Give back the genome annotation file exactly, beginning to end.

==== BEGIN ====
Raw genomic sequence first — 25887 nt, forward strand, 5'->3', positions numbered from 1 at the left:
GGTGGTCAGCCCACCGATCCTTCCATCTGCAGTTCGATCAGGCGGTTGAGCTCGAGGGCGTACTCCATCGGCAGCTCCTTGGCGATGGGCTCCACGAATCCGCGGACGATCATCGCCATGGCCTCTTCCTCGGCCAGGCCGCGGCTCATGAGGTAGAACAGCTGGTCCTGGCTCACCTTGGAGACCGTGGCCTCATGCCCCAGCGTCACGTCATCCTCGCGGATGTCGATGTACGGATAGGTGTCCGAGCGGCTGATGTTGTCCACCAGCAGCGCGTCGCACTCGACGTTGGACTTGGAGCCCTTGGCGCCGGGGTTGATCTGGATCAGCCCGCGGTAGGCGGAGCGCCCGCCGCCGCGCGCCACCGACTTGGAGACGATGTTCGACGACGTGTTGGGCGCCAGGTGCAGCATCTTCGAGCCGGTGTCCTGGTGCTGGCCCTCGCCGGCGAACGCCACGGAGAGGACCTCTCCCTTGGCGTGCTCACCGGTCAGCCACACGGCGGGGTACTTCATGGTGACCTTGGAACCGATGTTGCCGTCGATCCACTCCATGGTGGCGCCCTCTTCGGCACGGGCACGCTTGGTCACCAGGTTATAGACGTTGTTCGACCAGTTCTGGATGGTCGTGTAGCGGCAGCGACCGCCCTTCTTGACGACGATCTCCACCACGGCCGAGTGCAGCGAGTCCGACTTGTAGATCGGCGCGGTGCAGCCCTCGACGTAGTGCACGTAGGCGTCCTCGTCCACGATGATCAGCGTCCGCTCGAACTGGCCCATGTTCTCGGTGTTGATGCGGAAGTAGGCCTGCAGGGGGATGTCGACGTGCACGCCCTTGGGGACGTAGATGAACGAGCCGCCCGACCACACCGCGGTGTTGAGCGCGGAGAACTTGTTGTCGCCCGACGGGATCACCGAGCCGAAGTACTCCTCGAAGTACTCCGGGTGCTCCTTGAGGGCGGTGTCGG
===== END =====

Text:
Raw genomic sequence first — 25887 nt, forward strand, 5'->3', positions numbered from 1 at the left:
GGTGGTCAGCCCACCGATCCTTCCATCTGCAGTTCGATCAGGCGGTTGAGCTCGAGGGCGTACTCCATCGGCAGCTCCTTGGCGATGGGCTCCACGAATCCGCGGACGATCATCGCCATGGCCTCTTCCTCGGCCAGGCCGCGGCTCATGAGGTAGAACAGCTGGTCCTGGCTCACCTTGGAGACCGTGGCCTCATGCCCCAGCGTCACGTCATCCTCGCGGATGTCGATGTACGGATAGGTGTCCGAGCGGCTGATGTTGTCCACCAGCAGCGCGTCGCACTCGACGTTGGACTTGGAGCCCTTGGCGCCGGGGTTGATCTGGATCAGCCCGCGGTAGGCGGAGCGCCCGCCGCCGCGCGCCACCGACTTGGAGACGATGTTCGACGACGTGTTGGGCGCCAGGTGCAGCATCTTCGAGCCGGTGTCCTGGTGCTGGCCCTCGCCGGCGAACGCCACGGAGAGGACCTCTCCCTTGGCGTGCTCACCGGTCAGCCACACGGCGGGGTACTTCATGGTGACCTTGGAACCGATGTTGCCGTCGATCCACTCCATGGTGGCGCCCTCTTCGGCACGGGCACGCTTGGTCACCAGGTTATAGACGTTGTTCGACCAGTTCTGGATGGTCGTGTAGCGGCAGCGACCGCCCTTCTTGACGACGATCTCCACCACGGCCGAGTGCAGCGAGTCCGACTTGTAGATCGGCGCGGTGCAGCCCTCGACGTAGTGCACGTAGGCGTCCTCGTCCACGATGATCAGCGTCCGCTCGAACTGGCCCATGTTCTCGGTGTTGATGCGGAAGTAGGCCTGCAGGGGGATGTCGACGTGCACGCCCTTGGGGACGTAGATGAACGAGCCGCCCGACCACACCGCGGTGTTGAGCGCGGAGAACTTGTTGTCGCCCGACGGGATCACCGAGCCGAAGTACTCCTCGAAGTACTCCGGGTGCTCCTTGAGGGCGGTGTCGG